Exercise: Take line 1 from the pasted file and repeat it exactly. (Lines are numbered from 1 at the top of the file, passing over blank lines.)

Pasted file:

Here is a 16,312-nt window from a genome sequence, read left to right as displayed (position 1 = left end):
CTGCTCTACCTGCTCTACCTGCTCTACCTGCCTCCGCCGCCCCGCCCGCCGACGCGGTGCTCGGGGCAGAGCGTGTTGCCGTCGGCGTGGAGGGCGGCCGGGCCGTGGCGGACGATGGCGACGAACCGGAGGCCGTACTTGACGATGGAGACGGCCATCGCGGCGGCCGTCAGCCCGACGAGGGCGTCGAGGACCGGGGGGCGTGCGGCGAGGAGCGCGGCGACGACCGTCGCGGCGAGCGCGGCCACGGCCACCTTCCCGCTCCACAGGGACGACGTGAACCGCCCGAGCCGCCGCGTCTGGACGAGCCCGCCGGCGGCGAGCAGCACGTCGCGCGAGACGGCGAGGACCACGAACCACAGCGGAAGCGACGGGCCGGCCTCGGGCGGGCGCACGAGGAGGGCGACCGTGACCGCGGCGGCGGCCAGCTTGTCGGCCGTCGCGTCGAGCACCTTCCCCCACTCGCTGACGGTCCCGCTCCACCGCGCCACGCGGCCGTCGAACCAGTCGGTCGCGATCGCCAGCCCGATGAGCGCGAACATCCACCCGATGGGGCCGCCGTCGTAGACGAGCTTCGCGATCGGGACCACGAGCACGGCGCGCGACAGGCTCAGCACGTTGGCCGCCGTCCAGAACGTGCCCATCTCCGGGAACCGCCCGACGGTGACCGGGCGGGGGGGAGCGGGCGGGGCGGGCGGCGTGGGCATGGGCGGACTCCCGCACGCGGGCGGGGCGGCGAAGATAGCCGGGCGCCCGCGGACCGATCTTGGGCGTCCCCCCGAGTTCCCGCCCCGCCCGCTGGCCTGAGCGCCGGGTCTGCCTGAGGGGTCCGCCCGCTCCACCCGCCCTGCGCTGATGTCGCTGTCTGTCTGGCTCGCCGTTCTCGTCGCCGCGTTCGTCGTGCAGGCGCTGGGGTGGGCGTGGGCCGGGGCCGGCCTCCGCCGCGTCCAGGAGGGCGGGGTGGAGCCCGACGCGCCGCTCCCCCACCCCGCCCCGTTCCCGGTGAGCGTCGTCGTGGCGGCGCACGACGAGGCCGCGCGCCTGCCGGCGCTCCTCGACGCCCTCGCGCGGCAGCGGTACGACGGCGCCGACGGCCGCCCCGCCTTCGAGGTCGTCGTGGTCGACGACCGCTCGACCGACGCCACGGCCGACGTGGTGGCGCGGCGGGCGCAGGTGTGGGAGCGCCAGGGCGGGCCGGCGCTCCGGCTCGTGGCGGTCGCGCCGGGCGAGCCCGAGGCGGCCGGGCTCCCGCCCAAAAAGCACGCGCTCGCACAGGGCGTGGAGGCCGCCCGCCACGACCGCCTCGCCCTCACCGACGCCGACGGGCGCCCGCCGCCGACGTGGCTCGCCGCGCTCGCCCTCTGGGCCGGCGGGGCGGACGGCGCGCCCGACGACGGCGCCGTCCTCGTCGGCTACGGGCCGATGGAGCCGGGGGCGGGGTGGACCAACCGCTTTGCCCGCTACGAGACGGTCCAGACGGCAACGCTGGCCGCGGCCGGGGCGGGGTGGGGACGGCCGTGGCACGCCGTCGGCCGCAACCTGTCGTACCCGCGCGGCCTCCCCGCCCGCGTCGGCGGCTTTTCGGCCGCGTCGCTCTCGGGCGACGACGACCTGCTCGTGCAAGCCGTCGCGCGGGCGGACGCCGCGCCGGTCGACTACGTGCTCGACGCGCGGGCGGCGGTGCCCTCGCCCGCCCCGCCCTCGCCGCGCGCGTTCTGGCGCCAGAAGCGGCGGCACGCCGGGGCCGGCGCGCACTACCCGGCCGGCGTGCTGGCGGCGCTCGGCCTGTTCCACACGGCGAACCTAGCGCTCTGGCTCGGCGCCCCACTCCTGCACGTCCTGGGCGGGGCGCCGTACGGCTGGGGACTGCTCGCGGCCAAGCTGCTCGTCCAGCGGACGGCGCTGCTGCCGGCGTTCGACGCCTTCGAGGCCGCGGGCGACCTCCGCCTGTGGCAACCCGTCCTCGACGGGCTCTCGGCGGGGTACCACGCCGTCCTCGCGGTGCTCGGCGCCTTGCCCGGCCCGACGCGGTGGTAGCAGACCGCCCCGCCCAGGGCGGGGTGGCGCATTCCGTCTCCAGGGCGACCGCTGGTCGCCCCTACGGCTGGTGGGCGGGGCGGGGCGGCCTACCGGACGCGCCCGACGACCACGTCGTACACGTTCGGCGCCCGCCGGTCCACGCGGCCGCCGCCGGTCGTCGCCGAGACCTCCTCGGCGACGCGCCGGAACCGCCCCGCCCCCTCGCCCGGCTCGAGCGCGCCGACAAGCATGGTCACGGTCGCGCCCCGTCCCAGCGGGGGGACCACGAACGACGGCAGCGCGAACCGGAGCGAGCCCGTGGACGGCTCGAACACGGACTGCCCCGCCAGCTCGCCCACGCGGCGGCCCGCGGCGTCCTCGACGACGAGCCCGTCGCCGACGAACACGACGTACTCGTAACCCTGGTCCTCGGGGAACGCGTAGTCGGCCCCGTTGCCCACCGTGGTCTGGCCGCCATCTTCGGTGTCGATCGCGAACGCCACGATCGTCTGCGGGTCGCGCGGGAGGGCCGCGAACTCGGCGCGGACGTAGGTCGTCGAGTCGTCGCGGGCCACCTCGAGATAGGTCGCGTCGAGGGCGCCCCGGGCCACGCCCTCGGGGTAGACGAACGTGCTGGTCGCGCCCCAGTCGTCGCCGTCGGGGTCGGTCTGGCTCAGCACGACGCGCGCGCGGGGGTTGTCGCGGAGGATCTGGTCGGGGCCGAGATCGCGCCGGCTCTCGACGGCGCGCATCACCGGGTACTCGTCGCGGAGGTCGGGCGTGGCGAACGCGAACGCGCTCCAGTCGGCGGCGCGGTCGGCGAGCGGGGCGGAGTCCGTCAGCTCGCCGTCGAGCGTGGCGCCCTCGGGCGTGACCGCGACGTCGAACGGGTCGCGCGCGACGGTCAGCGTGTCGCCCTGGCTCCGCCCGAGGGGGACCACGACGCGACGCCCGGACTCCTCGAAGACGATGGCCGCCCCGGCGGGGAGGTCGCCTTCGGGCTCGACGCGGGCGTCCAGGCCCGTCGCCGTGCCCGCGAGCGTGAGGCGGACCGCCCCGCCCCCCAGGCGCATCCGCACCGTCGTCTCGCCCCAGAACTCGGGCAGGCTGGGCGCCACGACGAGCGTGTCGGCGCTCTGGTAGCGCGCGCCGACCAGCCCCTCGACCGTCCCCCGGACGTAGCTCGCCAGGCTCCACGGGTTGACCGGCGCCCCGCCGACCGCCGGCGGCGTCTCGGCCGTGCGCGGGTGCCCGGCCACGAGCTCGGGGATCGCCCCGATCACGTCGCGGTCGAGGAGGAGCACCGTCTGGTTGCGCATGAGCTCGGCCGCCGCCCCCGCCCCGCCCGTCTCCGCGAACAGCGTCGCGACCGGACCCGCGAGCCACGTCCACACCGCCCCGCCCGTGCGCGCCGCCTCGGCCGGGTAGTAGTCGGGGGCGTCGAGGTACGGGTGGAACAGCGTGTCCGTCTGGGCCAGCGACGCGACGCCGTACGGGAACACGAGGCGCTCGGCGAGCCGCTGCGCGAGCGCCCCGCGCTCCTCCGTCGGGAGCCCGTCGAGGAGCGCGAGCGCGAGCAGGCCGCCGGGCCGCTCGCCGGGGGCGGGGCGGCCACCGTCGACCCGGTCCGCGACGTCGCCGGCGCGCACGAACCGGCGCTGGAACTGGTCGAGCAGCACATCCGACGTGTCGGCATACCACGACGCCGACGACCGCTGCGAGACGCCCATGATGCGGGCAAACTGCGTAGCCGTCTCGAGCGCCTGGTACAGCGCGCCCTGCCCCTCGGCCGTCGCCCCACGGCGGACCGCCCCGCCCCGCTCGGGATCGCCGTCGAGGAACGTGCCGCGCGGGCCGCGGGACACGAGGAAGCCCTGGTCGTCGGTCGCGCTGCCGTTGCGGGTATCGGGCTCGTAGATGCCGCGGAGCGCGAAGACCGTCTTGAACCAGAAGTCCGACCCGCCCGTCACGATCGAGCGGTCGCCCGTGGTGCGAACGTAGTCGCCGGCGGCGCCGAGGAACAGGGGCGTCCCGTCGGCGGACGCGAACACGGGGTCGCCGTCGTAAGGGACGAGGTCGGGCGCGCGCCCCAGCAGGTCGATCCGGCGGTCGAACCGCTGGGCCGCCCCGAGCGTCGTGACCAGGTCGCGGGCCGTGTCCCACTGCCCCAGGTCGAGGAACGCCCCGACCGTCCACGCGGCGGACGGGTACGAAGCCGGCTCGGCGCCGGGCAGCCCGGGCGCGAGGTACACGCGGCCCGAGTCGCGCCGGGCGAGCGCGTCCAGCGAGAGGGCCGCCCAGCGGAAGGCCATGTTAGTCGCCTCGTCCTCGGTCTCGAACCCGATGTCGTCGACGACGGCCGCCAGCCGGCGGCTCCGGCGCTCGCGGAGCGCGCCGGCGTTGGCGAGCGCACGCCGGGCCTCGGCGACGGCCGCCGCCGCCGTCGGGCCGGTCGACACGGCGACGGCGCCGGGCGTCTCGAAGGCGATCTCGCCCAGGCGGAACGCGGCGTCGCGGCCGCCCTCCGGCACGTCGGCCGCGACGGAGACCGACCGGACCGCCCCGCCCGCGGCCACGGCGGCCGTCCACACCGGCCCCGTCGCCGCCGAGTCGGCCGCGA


Here is a 16,312-nt window from a genome sequence, read left to right as displayed (position 1 = left end):